¿ Staff wore the necessary PPE, in line with best practice guidance, and had a designated area for putting it on and taking it off. Used PPE was safely disposed of.

¿ Although all rooms in the care home already appeared clean and uncluttered, the provider was in the process of further enhancing their deep cleaning arrangements; as part of their attempts to reduce the potential spread of the Covid-19 virus.

Further information is in the detailed findings below.

14 May 2018

During a routine inspection

This inspection took place on the 14 May 2018 and was unannounced. Elston House is a ‘care home’. People in care homes receive accommodation and nursing or personal care as single package under one contractual agreement. CQC regulates both the premises and the care provided, and both were looked at during this inspection. Elston House is registered for eight people with learning difficulties and Autism in one adapted building,within the building two people lived in two flatlets to support them lived more independently, but accessed the main building on a regular basis. On the day of our inspection, eight people with learning difficulties and or autism were living at the service.

The care service has been developed and designed in line with the values that underpin the Registering the Right Support and other best practice guidance. These values include choice, promotion of independence and inclusion. People with learning disabilities and autism using the service can live as ordinary a life as any citizen.

On the day of our inspection there was a registered manager in post who was available throughout the inspection. A registered manager is a person who has registered with the Care Quality Commission to manage the service. Like registered providers, they are ‘registered persons’. Registered persons have legal responsibility for meeting the requirements in the Health and Social Care Act 2008 and associated Regulations about how the service is run.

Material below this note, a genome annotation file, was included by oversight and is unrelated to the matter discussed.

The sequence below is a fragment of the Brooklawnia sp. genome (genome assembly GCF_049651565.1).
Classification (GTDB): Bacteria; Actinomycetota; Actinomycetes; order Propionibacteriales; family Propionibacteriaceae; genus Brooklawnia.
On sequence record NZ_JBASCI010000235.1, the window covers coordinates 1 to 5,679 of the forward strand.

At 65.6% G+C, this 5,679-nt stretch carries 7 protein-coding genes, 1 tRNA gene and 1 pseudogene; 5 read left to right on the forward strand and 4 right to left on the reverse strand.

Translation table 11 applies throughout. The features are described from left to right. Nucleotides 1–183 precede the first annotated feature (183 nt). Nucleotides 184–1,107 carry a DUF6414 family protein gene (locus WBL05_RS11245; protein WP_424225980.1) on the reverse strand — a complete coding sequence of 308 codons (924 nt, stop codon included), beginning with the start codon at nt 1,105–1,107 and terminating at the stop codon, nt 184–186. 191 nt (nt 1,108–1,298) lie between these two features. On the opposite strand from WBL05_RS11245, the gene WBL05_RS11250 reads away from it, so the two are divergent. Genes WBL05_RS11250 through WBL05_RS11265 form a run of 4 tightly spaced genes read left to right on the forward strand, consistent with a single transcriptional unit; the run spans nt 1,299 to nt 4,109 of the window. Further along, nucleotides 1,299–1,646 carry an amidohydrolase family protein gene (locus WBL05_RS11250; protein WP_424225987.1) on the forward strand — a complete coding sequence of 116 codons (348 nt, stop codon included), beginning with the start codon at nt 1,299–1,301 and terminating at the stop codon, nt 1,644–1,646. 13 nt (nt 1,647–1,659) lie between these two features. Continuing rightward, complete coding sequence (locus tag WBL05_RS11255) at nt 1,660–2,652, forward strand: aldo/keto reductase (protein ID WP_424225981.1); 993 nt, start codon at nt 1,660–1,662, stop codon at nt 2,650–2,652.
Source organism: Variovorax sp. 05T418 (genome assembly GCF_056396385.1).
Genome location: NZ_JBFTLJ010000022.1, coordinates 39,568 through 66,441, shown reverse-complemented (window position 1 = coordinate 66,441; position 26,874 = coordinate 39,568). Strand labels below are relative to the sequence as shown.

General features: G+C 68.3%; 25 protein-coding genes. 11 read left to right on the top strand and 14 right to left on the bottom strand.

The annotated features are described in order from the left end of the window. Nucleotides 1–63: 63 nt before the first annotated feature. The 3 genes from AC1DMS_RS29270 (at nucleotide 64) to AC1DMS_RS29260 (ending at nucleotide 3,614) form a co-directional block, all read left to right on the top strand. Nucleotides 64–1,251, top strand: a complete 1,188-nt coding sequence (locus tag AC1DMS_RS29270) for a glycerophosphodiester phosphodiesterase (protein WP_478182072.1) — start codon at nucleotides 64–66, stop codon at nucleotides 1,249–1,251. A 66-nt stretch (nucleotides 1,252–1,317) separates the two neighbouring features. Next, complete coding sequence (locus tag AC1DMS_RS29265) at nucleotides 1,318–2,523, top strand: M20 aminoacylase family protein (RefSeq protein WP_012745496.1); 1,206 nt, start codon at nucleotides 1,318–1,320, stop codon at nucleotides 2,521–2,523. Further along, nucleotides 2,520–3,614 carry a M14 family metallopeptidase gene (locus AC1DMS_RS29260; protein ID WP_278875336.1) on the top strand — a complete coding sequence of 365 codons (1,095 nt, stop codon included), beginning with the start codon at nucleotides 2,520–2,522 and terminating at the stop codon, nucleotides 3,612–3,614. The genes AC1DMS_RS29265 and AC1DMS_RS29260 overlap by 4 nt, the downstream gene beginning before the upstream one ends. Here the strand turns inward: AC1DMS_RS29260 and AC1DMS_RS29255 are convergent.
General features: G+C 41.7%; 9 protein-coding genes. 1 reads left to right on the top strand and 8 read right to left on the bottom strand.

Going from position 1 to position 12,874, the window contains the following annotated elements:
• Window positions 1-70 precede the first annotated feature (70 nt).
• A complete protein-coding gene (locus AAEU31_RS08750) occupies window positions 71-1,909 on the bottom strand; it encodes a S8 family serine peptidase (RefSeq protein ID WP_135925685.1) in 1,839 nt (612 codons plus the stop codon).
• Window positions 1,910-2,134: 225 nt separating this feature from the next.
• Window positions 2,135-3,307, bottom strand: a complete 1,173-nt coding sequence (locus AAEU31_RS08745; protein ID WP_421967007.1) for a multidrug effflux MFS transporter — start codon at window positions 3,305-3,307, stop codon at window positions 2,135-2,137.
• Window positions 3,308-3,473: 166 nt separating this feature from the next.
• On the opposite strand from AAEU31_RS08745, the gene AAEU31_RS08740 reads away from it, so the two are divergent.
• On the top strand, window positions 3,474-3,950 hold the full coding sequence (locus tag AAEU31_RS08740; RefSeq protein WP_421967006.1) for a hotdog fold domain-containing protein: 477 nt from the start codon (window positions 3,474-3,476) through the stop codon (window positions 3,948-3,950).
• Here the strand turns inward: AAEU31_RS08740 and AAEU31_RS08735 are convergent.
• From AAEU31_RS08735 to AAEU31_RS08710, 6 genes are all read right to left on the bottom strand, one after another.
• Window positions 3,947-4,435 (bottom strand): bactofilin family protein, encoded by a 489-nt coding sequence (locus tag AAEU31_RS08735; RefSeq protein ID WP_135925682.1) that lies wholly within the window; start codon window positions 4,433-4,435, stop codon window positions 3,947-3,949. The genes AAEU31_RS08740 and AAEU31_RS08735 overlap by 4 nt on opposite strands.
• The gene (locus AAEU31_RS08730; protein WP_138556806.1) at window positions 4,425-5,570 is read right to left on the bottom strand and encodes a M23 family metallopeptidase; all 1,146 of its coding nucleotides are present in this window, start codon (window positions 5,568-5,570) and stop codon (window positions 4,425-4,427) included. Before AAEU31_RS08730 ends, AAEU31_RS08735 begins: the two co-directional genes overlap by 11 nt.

People living at the service were protected from harm as the provider had robust processes in place to ensure their safety. Staff were aware of these processes and understood their responsibilities in relation to protecting people from abuse. They had received appropriate training to support their understanding of any safeguarding issues. The registered manager reported any issues of concern to both the CQC and the local safeguarding teams and worked in an open and transparent manner. There were clear processes in place to ensure lessons were learnt following any incidents or events.

The risks to people’s safety were clearly identified and measures in place to reduce these risks. The environment was well maintained and essential equipment regularly maintained.

People were supported by well trained and competent staff in sufficient numbers to keep them safe. Their medicines were managed safely and people were protected from the risk of infection through good hygiene practices and staff knowledge on reducing the risks of cross infection.